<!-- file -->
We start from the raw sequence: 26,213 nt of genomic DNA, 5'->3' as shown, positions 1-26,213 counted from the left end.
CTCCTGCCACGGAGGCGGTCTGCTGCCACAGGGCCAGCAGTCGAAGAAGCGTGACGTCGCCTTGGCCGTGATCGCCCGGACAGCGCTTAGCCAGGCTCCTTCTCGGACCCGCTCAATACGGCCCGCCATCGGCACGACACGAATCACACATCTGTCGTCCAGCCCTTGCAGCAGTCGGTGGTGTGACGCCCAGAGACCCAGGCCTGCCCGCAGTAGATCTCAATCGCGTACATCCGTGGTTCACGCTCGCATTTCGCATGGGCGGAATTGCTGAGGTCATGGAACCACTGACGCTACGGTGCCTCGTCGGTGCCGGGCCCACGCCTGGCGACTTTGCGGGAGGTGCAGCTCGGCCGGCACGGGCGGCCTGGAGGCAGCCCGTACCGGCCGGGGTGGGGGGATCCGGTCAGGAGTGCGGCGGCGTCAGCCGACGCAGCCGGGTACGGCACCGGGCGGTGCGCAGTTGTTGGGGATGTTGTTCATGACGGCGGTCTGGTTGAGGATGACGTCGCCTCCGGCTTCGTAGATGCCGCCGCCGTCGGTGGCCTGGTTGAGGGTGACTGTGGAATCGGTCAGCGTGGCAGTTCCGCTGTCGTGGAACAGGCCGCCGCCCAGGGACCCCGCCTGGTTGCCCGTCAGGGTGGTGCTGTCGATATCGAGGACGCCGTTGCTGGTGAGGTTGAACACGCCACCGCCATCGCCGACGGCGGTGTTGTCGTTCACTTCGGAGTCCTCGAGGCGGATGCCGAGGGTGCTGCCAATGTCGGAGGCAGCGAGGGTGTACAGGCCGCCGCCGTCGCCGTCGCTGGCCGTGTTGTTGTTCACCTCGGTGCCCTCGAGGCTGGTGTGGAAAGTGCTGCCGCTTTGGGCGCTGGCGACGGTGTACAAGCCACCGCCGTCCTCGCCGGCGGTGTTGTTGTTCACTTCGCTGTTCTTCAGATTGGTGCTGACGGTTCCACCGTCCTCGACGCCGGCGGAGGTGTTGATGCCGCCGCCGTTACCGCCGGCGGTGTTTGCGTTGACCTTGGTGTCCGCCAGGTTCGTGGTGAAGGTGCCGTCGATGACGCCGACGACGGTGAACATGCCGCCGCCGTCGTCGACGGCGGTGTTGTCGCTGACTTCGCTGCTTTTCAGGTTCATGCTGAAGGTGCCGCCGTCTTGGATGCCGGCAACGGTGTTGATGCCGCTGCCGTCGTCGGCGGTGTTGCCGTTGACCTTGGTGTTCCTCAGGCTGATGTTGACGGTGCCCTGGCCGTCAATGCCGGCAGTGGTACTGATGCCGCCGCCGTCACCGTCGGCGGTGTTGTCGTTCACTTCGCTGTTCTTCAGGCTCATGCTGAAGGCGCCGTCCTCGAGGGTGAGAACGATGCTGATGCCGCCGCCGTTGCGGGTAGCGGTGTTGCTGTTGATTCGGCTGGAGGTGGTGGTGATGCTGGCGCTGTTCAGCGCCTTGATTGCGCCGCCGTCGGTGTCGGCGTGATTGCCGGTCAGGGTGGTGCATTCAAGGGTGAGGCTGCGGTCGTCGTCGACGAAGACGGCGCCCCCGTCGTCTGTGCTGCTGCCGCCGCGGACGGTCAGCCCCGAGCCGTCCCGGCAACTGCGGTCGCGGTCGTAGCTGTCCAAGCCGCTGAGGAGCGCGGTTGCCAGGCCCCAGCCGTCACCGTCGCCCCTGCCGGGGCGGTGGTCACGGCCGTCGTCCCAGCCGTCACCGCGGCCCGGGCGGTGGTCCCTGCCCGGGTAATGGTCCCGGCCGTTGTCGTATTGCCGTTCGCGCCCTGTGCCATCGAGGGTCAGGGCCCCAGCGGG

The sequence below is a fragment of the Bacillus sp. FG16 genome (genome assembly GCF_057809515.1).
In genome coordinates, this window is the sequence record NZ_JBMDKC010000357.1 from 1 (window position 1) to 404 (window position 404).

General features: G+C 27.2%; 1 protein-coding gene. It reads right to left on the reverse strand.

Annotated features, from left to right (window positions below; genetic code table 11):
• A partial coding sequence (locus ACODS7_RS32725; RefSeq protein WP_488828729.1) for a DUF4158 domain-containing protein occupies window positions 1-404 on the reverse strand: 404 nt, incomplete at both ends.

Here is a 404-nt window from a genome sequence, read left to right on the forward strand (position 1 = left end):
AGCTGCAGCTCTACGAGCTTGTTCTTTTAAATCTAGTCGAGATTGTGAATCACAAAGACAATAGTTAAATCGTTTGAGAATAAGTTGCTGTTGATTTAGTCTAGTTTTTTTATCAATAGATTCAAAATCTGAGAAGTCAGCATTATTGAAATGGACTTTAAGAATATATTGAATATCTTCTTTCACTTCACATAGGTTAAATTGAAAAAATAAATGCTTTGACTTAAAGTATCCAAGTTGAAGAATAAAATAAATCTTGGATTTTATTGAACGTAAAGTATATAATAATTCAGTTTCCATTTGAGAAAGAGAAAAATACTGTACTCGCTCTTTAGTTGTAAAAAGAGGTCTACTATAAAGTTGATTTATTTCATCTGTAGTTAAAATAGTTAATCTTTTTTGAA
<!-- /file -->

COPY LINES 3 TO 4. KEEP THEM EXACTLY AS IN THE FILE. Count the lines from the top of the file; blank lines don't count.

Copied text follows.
The sequence below is a fragment of the Bacillus sp. FG16 genome (genome assembly GCF_057809515.1).
In genome coordinates, this window is the sequence record NZ_JBMDKC010000357.1 from 1 (window position 1) to 404 (window position 404).